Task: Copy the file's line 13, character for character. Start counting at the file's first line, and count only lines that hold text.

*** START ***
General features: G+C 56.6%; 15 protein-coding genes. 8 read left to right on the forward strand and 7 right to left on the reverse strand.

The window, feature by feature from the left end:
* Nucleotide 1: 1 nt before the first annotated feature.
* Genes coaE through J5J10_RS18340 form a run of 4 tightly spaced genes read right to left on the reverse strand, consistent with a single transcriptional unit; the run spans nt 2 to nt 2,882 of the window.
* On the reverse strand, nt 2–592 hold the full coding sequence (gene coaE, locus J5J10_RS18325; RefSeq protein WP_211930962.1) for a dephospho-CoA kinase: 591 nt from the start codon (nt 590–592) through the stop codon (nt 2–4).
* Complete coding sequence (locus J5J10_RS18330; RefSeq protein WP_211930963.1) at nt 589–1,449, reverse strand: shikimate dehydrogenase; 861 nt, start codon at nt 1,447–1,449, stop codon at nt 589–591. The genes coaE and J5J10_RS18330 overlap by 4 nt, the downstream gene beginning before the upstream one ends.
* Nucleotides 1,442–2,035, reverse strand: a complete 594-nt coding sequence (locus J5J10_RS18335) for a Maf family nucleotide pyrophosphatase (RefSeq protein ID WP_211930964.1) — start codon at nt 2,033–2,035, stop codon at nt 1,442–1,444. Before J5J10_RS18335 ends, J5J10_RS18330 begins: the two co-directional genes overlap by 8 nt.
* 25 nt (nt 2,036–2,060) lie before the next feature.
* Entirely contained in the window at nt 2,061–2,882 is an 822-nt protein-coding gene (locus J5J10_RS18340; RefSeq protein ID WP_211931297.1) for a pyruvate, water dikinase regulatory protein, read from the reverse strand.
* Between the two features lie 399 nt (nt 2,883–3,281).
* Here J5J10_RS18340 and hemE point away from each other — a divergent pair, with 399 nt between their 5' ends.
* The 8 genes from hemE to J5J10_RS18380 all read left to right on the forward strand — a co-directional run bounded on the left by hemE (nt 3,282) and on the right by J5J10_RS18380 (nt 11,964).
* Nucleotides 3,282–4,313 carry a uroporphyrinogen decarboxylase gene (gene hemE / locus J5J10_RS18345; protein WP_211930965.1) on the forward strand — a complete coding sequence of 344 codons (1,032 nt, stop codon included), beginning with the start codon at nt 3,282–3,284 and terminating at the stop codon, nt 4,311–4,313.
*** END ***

* Nucleotides 3,282–4,313 carry a uroporphyrinogen decarboxylase gene (gene hemE / locus J5J10_RS18345; protein WP_211930965.1) on the forward strand — a complete coding sequence of 344 codons (1,032 nt, stop codon included), beginning with the start codon at nt 3,282–3,284 and terminating at the stop codon, nt 4,311–4,313.